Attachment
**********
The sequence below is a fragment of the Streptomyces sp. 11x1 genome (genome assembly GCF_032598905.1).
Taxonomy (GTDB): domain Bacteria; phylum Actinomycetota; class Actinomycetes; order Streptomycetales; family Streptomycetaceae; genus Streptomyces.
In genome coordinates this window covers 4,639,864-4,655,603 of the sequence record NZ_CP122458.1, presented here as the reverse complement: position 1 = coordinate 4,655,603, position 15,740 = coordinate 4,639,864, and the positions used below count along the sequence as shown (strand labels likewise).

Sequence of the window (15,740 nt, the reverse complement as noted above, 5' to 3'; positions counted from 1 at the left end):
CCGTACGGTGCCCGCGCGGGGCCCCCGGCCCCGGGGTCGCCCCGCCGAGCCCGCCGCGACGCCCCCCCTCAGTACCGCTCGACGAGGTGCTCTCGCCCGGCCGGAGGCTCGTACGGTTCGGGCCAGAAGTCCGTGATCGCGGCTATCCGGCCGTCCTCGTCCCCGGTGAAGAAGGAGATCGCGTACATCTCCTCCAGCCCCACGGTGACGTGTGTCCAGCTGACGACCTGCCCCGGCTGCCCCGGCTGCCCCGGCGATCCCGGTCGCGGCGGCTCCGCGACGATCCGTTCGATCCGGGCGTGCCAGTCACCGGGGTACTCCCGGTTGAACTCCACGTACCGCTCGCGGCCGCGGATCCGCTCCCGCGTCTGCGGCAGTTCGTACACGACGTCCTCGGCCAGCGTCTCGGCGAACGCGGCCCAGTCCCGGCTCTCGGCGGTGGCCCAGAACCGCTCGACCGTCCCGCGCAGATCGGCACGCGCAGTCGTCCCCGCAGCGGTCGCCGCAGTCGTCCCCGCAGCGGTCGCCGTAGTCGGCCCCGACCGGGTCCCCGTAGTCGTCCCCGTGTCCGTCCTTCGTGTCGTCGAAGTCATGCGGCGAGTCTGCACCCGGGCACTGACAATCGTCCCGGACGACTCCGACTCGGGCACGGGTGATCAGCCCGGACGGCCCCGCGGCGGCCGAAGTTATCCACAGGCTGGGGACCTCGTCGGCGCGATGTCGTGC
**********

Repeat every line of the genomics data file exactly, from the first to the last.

The sequence below is a fragment of the Streptomyces sp. 11x1 genome (genome assembly GCF_032598905.1).
Taxonomy (GTDB): domain Bacteria; phylum Actinomycetota; class Actinomycetes; order Streptomycetales; family Streptomycetaceae; genus Streptomyces.
In genome coordinates this window covers 4,639,864-4,655,603 of the sequence record NZ_CP122458.1, presented here as the reverse complement: position 1 = coordinate 4,655,603, position 15,740 = coordinate 4,639,864, and the positions used below count along the sequence as shown (strand labels likewise).

Sequence of the window (15,740 nt, the reverse complement as noted above, 5' to 3'; positions counted from 1 at the left end):
CCGTACGGTGCCCGCGCGGGGCCCCCGGCCCCGGGGTCGCCCCGCCGAGCCCGCCGCGACGCCCCCCCTCAGTACCGCTCGACGAGGTGCTCTCGCCCGGCCGGAGGCTCGTACGGTTCGGGCCAGAAGTCCGTGATCGCGGCTATCCGGCCGTCCTCGTCCCCGGTGAAGAAGGAGATCGCGTACATCTCCTCCAGCCCCACGGTGACGTGTGTCCAGCTGACGACCTGCCCCGGCTGCCCCGGCTGCCCCGGCGATCCCGGTCGCGGCGGCTCCGCGACGATCCGTTCGATCCGGGCGTGCCAGTCACCGGGGTACTCCCGGTTGAACTCCACGTACCGCTCGCGGCCGCGGATCCGCTCCCGCGTCTGCGGCAGTTCGTACACGACGTCCTCGGCCAGCGTCTCGGCGAACGCGGCCCAGTCCCGGCTCTCGGCGGTGGCCCAGAACCGCTCGACCGTCCCGCGCAGATCGGCACGCGCAGTCGTCCCCGCAGCGGTCGCCGCAGTCGTCCCCGCAGCGGTCGCCGTAGTCGGCCCCGACCGGGTCCCCGTAGTCGTCCCCGTGTCCGTCCTTCGTGTCGTCGAAGTCATGCGGCGAGTCTGCACCCGGGCACTGACAATCGTCCCGGACGACTCCGACTCGGGCACGGGTGATCAGCCCGGACGGCCCCGCGGCGGCCGAAGTTATCCACAGGCTGGGGACCTCGTCGGCGCGATGTCGTGC